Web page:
From Forbes, by John Zogby

President Donald Trump has signaled that he could very well support ending loopholes on sales at gun shows and could consider renewing the ban on assault weapons that has not been law since 2004. Generally, Americans who support gun control become enraged when horrible events take place then the outrage dissipates, gun rights advocates win the intensity war, Republicans and Democrats who receive money (and votes) from the gun lobby become squeamish – then the issue disappears until the next time.

But mark my words. Parkland is different. This time the children will lead the way and it will matter. While watching the horrors unfold, I could not help but realize that these high school kids know no other world than one that involves school shootings. The survivors are being counseled by children all over the United States who are part of a network of Americans who have directly suffered from gun attacks. The Parkland teens took their own videos and posted them so that now all Americans who see something will say something. A prominent Republican donor in Florida will no longer offer money to candidates unless they loudly support an automatic weapons ban. And the Parkland teens are organizing a national march and hope to bring “millions” to Washington to protest the inaction of both Congress and their states.

One of the Parkland spokespersons said she is tired of the rights of gun owners. “We have a right to live”, she told CBS News. Rather than only being scarred for life by this tragedy she and her colleagues are demanding a difference. Those interviewed have been a particularly eloquent group and they do not trust politicians. But they are seizing this moment to move beyond clichés of distrust and apathy and marking this life-changing moment by demanding change. If hundreds of thousands do in fact march on Washington, then they will also vote in November. So will their parents and grandparents, so will their friends – and so will their growing age cohort.

And they seem to know their Second Amendment. So let’s say that the occasional need to support a “well-regulated militia” translates into the right to possess and carry a weapon. And let’s suppose that there are “strict constructionists” who oppose stretching the Constitution to fit the modern era. Does this right to own a gun mean that we have the right to legally possess something that literally pulverizes fellow human beings? Does it mean that my right to self-defense also empowers me to destroy an officer of the law? Does it mean that there can be no limits on what I possess? Does it mean that I can conceal a “limited nuclear weapon”, a cache or arsenal of weapons to destroy my community, fire accelerants and enough fertilizer to destroy a federal building?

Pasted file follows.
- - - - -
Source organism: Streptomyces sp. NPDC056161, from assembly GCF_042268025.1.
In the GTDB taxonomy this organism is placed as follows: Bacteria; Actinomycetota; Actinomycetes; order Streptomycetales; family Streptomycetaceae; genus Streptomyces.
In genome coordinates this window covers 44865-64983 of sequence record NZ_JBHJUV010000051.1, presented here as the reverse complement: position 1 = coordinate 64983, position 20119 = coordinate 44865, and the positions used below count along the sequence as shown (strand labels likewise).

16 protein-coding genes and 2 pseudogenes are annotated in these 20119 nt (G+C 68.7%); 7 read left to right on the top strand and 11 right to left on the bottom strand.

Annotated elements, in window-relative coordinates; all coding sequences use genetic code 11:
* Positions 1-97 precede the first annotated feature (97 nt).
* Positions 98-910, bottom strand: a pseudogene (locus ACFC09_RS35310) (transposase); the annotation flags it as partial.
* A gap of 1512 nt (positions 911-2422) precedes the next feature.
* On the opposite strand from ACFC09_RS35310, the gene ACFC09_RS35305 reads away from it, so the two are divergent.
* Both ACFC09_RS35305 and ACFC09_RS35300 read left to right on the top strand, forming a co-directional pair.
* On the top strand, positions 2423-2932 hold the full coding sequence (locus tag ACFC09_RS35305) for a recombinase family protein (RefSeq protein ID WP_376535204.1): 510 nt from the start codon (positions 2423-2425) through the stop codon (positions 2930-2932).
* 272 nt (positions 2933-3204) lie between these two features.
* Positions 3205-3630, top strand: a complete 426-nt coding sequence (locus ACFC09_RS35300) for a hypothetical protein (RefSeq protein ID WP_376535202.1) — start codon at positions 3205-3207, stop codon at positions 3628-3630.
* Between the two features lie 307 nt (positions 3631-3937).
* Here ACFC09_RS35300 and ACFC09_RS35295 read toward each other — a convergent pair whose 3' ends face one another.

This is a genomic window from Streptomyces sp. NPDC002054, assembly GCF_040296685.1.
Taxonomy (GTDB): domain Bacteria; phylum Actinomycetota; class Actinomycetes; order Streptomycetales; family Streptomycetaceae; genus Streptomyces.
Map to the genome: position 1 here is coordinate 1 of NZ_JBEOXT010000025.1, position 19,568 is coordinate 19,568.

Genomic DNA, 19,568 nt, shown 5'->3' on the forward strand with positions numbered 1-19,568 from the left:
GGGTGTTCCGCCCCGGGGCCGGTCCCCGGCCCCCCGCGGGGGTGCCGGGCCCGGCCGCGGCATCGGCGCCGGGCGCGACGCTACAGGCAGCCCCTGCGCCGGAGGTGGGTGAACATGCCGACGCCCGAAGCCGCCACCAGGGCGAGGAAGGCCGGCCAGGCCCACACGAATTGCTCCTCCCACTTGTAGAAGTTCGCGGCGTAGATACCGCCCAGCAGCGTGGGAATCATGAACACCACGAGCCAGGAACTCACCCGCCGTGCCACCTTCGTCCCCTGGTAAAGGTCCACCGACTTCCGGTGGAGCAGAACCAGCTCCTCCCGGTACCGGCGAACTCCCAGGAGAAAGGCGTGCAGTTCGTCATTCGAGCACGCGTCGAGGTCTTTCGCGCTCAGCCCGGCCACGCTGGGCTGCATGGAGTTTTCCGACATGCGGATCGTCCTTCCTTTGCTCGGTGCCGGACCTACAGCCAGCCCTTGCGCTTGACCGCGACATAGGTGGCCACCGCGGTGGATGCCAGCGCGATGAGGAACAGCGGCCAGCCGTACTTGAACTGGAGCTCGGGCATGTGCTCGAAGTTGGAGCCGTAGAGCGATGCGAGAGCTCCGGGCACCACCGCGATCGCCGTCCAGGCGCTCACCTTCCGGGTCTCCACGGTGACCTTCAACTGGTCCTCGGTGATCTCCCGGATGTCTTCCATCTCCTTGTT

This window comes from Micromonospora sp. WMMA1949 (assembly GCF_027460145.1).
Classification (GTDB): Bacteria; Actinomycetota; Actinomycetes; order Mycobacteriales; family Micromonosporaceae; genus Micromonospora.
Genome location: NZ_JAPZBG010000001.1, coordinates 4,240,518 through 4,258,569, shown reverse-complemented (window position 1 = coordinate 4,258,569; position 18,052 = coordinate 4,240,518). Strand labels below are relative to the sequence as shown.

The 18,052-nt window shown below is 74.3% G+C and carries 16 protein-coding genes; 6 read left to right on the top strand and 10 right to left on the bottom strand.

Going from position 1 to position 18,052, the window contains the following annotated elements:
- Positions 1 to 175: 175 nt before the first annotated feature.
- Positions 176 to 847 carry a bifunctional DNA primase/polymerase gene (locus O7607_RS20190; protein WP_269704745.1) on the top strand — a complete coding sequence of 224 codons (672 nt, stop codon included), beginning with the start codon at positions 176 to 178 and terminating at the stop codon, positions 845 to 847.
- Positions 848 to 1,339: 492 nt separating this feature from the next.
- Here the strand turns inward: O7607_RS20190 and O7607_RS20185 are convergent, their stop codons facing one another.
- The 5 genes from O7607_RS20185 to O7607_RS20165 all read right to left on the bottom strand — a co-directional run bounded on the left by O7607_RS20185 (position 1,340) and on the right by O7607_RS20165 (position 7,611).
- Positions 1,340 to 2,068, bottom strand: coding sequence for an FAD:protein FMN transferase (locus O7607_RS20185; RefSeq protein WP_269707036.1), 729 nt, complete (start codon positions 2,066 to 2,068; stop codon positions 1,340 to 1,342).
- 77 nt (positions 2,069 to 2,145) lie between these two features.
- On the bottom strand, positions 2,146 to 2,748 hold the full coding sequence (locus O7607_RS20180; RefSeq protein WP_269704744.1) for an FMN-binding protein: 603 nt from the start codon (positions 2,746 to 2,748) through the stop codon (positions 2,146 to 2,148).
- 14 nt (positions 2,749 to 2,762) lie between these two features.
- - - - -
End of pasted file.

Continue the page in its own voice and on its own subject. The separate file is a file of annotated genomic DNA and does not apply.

Banning assault weapons, serious background checks, limiting loopholes for sales of guns at weekend gun shows. These are not only the right thing to do. They are good politics. Speaker of the House Paul Ryan may have found himself in a time warp when he said there will be no action on gun safety during this session in the immediate aftermath of the Parkland Massacre. It sounds like the President may have gotten the message this time.

This time the issue just will not go away because this time the children shall lead the way.


Weekly Trump Report Card: Mixed week clouded by shooting, Russia probe

From the Washington Examiner, by John Zogby

Another terrible and senseless act of violence in a school this week. Generally, gun rights advocates win the day by outlasting the sense of outrage felt by gun control voices. But perhaps not this time as even the conservative New York Post demands that president do something to limit the purchase of guns at gun shows and beef up databases on those regarded as mentally ill. The president finds himself under heavy pressure to do something this time.

This week he also chose to not sign a compromise immigration bill, failing again to achieve a key campaign promise.

And, talk about pressure, the special prosecutor has announced a detailed indictment against Russian citizens and groups for troubling (but perhaps not game-changing) intervention in the 2016 election. There is no indication that the indictment reveals any U.S. citizen activity but the president will be pressured to ensure the sanctity of elections and punish the Russians. Both seem pretty thankless to me.

Meanwhile, this week’s polls average 45 percent approval — just one point shy of the 46 percent vote he secured in 2016.

Grade C-

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